Thursday, September 11, 2013
Back in St. Paul, MN
All good things come to an end and so it has been with Trip Seven. The weather cooperated with alternating sun and clouds as we left the shores of Lake Superior and Keweenaw Peninsula and drove through the Porcupine Mountains of Michigan, through back roads of Wisconsin and arrived back in St. Paul at day’s end. But I am typing this as I watch the glorious sun rise in the east over the Mississippi River valley. This must be a portend of a great six weeks here at home before we leave on Trip Eight in late October.
The Porcupine Mountains, or Porkies, are not western style mountains but rise just under 2,000 feet. At the western end of the UP, they were an appropriate finish to our visit there.
We stopped at Lake of the Clouds scenic area at the eastern end of the Porkies where the rise in elevation provides a view of a long, shallow lake in the mountains. Leaves have not yet attained their fall colors but the scenery is striking none the less.
Michigan has declared the area a wilderness area to preserve old growth forest. The copper deposits are small and not economical to mine. Had we more time, the hiking trails would have beckoned to us.
The roads in the park were undergoing stormwater culvert improvements. The culverts were in but the excavations had not yet been repaved. It was drive a quarter mile, brake, avoid the potholes, accelerate and drive a quarter mile, brake, avoid the potholes, etc. It made us appreciate the areas where the roads are smooth; fresh line stiping on the edges and center lines are great but not always evident.
At the western end of the park and mountains, Presque Isle River forms several falls just before dumping its water into Lake Superior. The hike to the falls required us to take hundreds of stairs along boardwalks providing varying views of the falls and rapids. The swirling water creates several areas of smooth, circular potholes in the rock. Part of the creekbed is layered with rocks laid down when ancient oceans covered the area.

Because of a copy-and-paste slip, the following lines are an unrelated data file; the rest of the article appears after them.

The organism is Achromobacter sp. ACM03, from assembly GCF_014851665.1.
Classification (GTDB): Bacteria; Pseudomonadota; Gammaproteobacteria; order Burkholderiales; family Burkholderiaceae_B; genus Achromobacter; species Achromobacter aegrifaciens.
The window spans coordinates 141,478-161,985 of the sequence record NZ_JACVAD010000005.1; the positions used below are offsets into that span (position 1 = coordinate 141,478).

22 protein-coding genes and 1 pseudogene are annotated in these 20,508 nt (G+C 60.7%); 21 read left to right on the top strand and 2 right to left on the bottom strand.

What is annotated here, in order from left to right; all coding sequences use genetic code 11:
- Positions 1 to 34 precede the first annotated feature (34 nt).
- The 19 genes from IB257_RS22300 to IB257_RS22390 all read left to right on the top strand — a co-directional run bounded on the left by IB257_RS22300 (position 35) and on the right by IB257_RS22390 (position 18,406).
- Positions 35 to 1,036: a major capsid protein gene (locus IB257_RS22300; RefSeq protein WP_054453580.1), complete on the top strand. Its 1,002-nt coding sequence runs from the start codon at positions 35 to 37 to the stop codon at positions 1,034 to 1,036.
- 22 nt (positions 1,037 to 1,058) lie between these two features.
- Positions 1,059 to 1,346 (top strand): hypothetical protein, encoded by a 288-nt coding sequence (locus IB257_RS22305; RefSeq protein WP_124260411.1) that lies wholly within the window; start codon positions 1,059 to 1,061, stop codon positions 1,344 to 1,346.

Lunch was in Ironwood MI at a local restaurant. Nothing fancy but good food and dessert. Ironwood and Hurley WI share the border of this combined old lumber and mining area. I told Chris of brief comments I had heard over the years of Hurley’s legendary status as a red light and saloon town. The town appears to be re-inventing itself but the number of bars still seems disproportionately high.
Our trip through Wisconsin was on two lane back roads, state and county primarily. We did not hit a four lane road of any size until I-94 at Baldwin. Forests and lakes were periodically interrupted by small towns. While we have been in Wisconsin frequently, this part of the state was new to us.
Home now, almost 4000 miles in this 2.5 week trip. A memorable trip involving family, historic moments, scenery, and history.
Ed and Chris September 13 7 AM